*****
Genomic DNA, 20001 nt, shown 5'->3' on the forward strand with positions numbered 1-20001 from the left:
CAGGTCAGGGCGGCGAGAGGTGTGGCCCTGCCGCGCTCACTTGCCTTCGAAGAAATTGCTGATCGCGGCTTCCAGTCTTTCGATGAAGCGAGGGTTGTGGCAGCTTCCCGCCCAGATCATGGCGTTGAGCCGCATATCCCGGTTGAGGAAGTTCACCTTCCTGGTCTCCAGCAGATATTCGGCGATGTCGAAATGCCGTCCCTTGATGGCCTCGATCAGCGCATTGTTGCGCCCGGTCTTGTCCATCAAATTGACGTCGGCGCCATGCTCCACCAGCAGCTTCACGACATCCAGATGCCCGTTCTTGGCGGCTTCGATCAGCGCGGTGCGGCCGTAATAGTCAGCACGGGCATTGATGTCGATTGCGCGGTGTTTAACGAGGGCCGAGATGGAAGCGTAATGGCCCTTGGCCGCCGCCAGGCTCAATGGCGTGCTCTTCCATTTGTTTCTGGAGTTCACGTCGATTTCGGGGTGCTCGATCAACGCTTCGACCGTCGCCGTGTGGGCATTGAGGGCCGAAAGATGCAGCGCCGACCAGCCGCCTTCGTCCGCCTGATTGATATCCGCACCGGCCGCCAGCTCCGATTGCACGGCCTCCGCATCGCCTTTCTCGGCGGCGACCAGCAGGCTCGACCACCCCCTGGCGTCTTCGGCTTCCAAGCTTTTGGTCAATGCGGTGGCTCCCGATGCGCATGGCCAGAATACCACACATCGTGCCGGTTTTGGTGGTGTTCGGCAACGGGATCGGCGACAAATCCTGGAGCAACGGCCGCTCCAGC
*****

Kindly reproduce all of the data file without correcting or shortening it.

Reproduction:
Genomic DNA, 20001 nt, shown 5'->3' on the forward strand with positions numbered 1-20001 from the left:
CAGGTCAGGGCGGCGAGAGGTGTGGCCCTGCCGCGCTCACTTGCCTTCGAAGAAATTGCTGATCGCGGCTTCCAGTCTTTCGATGAAGCGAGGGTTGTGGCAGCTTCCCGCCCAGATCATGGCGTTGAGCCGCATATCCCGGTTGAGGAAGTTCACCTTCCTGGTCTCCAGCAGATATTCGGCGATGTCGAAATGCCGTCCCTTGATGGCCTCGATCAGCGCATTGTTGCGCCCGGTCTTGTCCATCAAATTGACGTCGGCGCCATGCTCCACCAGCAGCTTCACGACATCCAGATGCCCGTTCTTGGCGGCTTCGATCAGCGCGGTGCGGCCGTAATAGTCAGCACGGGCATTGATGTCGATTGCGCGGTGTTTAACGAGGGCCGAGATGGAAGCGTAATGGCCCTTGGCCGCCGCCAGGCTCAATGGCGTGCTCTTCCATTTGTTTCTGGAGTTCACGTCGATTTCGGGGTGCTCGATCAACGCTTCGACCGTCGCCGTGTGGGCATTGAGGGCCGAAAGATGCAGCGCCGACCAGCCGCCTTCGTCCGCCTGATTGATATCCGCACCGGCCGCCAGCTCCGATTGCACGGCCTCCGCATCGCCTTTCTCGGCGGCGACCAGCAGGCTCGACCACCCCCTGGCGTCTTCGGCTTCCAAGCTTTTGGTCAATGCGGTGGCTCCCGATGCGCATGGCCAGAATACCACACATCGTGCCGGTTTTGGTGGTGTTCGGCAACGGGATCGGCGACAAATCCTGGAGCAACGGCCGCTCCAGC